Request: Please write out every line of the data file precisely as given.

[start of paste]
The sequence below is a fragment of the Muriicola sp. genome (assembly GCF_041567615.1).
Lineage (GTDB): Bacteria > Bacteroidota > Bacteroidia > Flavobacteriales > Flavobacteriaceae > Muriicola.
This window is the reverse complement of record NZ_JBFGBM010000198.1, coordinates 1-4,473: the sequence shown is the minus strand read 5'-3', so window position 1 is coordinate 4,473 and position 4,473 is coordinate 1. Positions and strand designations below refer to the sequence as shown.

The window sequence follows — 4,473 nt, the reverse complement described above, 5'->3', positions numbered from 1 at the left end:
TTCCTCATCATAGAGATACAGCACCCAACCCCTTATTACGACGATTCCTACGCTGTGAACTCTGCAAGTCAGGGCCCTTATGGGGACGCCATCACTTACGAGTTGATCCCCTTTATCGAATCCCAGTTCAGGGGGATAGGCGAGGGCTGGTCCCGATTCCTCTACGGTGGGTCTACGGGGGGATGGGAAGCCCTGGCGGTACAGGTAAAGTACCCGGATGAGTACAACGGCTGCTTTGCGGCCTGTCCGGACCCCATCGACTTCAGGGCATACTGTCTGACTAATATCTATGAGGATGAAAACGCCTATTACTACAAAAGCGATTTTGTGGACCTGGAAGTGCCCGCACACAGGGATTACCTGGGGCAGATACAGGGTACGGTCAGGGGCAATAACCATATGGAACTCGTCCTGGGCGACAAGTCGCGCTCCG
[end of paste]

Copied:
The sequence below is a fragment of the Muriicola sp. genome (assembly GCF_041567615.1).
Lineage (GTDB): Bacteria > Bacteroidota > Bacteroidia > Flavobacteriales > Flavobacteriaceae > Muriicola.
This window is the reverse complement of record NZ_JBFGBM010000198.1, coordinates 1-4,473: the sequence shown is the minus strand read 5'-3', so window position 1 is coordinate 4,473 and position 4,473 is coordinate 1. Positions and strand designations below refer to the sequence as shown.

The window sequence follows — 4,473 nt, the reverse complement described above, 5'->3', positions numbered from 1 at the left end:
TTCCTCATCATAGAGATACAGCACCCAACCCCTTATTACGACGATTCCTACGCTGTGAACTCTGCAAGTCAGGGCCCTTATGGGGACGCCATCACTTACGAGTTGATCCCCTTTATCGAATCCCAGTTCAGGGGGATAGGCGAGGGCTGGTCCCGATTCCTCTACGGTGGGTCTACGGGGGGATGGGAAGCCCTGGCGGTACAGGTAAAGTACCCGGATGAGTACAACGGCTGCTTTGCGGCCTGTCCGGACCCCATCGACTTCAGGGCATACTGTCTGACTAATATCTATGAGGATGAAAACGCCTATTACTACAAAAGCGATTTTGTGGACCTGGAAGTGCCCGCACACAGGGATTACCTGGGGCAGATACAGGGTACGGTCAGGGGCAATAACCATATGGAACTCGTCCTGGGCGACAAGTCGCGCTCCG